That, and Joe Blanton's brilliance after a rocky first inning, helped the A's stave off a sweep at the hands of their hosts with a 6-2 victory in the finale of a three-game series at Angel Stadium.
Ellis wiped out a two-run deficit with a three-run homer in the fourth inning, his 17th of the year, to set a franchise record for homers in a season by a second baseman. Davey Lopes hit 16 homers for Oakland in 1983, and Jimmy Dykes hit 16 for the Philadelphia A's in 1921.
"It feels good. It's a pretty storied organization. It's a neat feeling," said Ellis, who had been tied with Lopes and Dykes since Aug. 13. "I hadn't hit a home run in a while, so it felt good to put the head on the ball. And it's something we needed today."
It ended up being all Blanton needed, and he was most appreciative.
"It wasn't like just a home run in a blowout," said Blanton, who gave up two runs on three hits in the first inning before handcuffing the Halos for the next seven. "It was a big three-run homer to take the lead. ... That probably makes it even more special."
What Ellis is doing on defense is special, too. He extended his club record for a second baseman by playing his 99th consecutive errorless game.
Asked which record means more to him, Ellis, who also singled in a run and now has career highs in home runs and RBIs (60), seemed torn before settling on the defensive mark.
"I like to hit. I like to be productive. I like to get RBIs and score runs," he said. "[But] defense is why I'm here in the big leagues, so I take more pride in that."
A's manager Bob Geren, while duly respectful of Ellis' offensive output, wasted no time in making it clear that he thinks Ellis' glove work is impressive.
"I'd always give the edge to a middle infielder setting records defensively," said the skipper. "He should have won the Gold Glove last year, and he definitely should win it this year."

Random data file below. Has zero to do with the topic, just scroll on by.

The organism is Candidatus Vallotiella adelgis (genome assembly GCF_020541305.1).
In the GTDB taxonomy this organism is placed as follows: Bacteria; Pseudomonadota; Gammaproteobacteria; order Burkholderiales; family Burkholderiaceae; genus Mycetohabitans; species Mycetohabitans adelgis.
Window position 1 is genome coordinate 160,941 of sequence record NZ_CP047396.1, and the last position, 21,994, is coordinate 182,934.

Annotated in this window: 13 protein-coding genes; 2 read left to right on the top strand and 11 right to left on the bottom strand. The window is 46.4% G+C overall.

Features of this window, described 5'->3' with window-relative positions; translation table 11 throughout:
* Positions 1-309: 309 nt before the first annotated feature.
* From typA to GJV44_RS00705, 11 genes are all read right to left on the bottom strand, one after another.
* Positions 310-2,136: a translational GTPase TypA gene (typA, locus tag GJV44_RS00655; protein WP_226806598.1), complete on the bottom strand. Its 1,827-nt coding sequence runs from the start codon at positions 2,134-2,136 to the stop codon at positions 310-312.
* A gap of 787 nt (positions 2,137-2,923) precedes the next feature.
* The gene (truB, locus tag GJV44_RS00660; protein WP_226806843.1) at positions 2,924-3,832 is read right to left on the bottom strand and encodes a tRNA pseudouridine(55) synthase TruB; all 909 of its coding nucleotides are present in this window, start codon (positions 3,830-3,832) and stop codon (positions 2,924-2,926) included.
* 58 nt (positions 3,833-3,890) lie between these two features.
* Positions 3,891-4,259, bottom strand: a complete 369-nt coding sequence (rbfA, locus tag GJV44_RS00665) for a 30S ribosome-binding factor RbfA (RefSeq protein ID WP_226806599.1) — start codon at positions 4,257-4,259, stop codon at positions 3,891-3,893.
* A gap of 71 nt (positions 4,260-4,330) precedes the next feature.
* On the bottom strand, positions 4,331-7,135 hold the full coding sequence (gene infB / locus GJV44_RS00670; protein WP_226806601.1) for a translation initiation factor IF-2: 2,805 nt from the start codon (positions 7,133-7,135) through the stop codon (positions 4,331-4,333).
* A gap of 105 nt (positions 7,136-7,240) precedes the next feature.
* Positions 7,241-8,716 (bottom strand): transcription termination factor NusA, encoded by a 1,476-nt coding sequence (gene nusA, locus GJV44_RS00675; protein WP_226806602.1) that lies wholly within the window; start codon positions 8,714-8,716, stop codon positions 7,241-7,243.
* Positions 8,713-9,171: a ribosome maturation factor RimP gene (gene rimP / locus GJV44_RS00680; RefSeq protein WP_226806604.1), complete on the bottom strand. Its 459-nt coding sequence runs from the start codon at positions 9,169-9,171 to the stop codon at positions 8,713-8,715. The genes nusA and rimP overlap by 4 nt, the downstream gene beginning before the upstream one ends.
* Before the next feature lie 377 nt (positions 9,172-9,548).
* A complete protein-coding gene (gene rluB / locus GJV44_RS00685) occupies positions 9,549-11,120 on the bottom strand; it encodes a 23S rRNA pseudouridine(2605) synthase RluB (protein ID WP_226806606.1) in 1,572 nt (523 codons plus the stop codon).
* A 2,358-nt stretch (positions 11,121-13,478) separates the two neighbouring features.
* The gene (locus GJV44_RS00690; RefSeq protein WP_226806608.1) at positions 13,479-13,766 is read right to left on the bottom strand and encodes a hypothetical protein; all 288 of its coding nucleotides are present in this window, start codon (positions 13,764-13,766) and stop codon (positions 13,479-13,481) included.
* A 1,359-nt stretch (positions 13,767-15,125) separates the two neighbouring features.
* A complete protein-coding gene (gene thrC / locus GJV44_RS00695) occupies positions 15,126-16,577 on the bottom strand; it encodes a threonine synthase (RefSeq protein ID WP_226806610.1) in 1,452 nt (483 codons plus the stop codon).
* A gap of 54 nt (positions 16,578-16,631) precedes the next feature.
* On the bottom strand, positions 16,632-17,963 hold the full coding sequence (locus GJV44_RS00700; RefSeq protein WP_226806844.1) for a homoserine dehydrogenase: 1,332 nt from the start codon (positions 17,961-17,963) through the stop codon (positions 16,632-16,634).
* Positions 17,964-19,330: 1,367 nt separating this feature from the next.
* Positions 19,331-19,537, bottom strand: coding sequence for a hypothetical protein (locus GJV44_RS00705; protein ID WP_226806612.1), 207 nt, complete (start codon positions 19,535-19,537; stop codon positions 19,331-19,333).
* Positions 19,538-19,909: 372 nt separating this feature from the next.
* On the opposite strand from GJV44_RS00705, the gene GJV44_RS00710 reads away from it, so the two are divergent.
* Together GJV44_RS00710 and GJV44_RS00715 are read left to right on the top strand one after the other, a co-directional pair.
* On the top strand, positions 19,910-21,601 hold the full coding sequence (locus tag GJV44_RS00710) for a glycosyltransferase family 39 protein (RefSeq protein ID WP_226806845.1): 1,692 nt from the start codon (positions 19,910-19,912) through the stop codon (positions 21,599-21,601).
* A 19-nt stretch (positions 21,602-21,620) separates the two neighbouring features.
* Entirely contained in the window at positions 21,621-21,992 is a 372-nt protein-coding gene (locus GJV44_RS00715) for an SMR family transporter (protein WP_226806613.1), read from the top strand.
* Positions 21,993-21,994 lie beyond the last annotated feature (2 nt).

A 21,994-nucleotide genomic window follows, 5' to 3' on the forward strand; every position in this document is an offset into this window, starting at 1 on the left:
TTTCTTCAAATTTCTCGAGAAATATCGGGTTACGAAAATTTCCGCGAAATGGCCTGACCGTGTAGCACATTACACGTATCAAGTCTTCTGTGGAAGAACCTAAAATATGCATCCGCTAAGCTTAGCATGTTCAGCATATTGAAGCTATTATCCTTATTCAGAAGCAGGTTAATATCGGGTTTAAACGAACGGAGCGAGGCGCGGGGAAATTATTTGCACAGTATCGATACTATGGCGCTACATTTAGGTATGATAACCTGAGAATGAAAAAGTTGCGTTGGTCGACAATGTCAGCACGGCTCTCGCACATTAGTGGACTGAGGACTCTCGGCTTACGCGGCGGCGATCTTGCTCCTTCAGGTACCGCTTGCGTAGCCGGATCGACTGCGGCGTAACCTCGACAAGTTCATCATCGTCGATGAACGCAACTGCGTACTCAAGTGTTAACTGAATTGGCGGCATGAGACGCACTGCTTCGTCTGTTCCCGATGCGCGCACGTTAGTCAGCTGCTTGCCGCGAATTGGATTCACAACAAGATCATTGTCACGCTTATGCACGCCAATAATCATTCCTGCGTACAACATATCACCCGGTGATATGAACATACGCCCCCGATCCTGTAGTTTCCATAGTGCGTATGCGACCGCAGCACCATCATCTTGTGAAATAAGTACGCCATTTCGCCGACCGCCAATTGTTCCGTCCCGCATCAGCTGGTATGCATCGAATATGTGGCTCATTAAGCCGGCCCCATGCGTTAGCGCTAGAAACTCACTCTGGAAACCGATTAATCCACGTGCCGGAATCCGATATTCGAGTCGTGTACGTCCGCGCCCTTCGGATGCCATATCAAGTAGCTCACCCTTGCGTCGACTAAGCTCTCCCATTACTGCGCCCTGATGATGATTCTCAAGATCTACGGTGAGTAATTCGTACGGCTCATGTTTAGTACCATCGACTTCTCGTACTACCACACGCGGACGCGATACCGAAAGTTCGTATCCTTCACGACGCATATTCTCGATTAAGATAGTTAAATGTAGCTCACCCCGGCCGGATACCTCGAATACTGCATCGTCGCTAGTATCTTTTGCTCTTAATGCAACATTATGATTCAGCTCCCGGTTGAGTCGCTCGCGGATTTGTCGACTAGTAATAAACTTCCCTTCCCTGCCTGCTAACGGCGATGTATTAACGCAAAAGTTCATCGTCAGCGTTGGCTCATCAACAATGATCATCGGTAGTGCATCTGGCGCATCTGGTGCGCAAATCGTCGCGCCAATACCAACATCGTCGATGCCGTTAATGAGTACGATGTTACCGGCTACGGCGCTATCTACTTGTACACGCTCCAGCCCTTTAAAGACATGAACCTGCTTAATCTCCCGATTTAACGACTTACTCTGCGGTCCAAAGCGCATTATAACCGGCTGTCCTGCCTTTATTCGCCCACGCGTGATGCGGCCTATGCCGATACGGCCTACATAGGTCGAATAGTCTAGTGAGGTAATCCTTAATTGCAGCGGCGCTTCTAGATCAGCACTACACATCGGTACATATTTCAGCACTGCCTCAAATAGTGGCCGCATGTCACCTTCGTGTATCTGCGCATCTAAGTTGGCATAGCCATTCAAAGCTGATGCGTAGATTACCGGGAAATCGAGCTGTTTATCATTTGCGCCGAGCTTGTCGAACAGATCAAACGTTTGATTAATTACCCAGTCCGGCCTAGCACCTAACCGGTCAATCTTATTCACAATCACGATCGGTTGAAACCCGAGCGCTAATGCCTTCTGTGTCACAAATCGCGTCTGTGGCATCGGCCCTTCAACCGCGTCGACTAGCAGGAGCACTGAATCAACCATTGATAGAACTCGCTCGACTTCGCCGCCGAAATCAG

That could prove difficult, because Tigers second baseman Placido Polanco hasn't made an error all year, and if he stays flawless he'll break the all-time single-season record he set in 2006 for fielding percentage (.997) by a second baseman.
Told that, Geren became as passionate and animated about a single topic as he's been all year. Launching into a lengthy diatribe against the value of fielding percentage, he rattled off the many other variables -- handling throws from the catcher, making a good turn on the double play, throwing to the right base on relays, handling over-the-shoulder catches, getting to balls in four territory, etc. -- that should be taken into account in Gold Glove voting.
"I think [fielding percentage] is one of the weakest stats there is for evaluating defensive players, to be honest," Geren said, perhaps forgetting that Ellis' 2006 record is trumpeted on the cover of the team's 2007 media guide.
The Angels jumped out in front when Blanton gave up an RBI single to Garret Anderson and a sacrifice fly to Maicer Izturis in the first. But Oakland's big-boned righty settled in and cruised through the next seven innings before taking a seat after a perfect eighth.
The difference between the first inning and the next seven?
"I quit giving up hits," Blanton cracked.
Not quite. The Angels picked up a single in the second, third and seventh, but Blanton, relying on a particularly effective slider, faced the minimum 15 batters over his final five frames with the help of two double plays.
"He was so good," Ellis said of Blanton. "He just attacks the zone. He's aggressive. He's so much fun to play behind. He was awesome."
Added Geren: "I thought he really located the ball perfectly. He kept all his pitches down, and he didn't really labor all day."
Blanton, who is 3-0 in four starts against the Halos this year, finished with a line of six hits, one walk and three strikeouts on 99 pitches. His fourth win in his past five decisions moved his record on the year to 12-9 with a 3.81 ERA.
"He's always been tough on us, especially in close games," Angels manager Mike Scioscia said. "As the game went on, he gained command of his breaking stuff, changed speeds, and pitched a pretty good game."
Angels starter Joe Saunders (7-3) opened the fourth by walking Marco Scutaro and gave up a one-out single to Jack Cust before Ellis unloaded his record-breaker. It was Ellis' second homer in 10 career at-bats off Saunders.
"The more I face him, I'll figure him out a little bit," Saunders said. "He's obviously figured me out."
Shortstop Donnie Murphy, who was activated from the disabled list Monday, homered ahead of Ellis' RBI single in the seventh, then added an RBI single in the eighth to give him a career-high three hits in his first start off the DL.
Designated hitter Mike Piazza, who after the game was still trying to dole out the cupcakes his wife sent for his 39th birthday Tuesday, also had a big game. He closed out his season of wreckage at Angel Stadium by going 2-for-5, which actually lowered his batting average in 10 games here to .512 (22-for-43) with four homers, five doubles, 10 RBIs and a .907 slugging percentage.
"It was a good win," Geren said. "Now we get out of here and have a nice day off."
Mychael Urban is a national writer for MLB.com. This story was not subject to the approval of Major League Baseball or its clubs.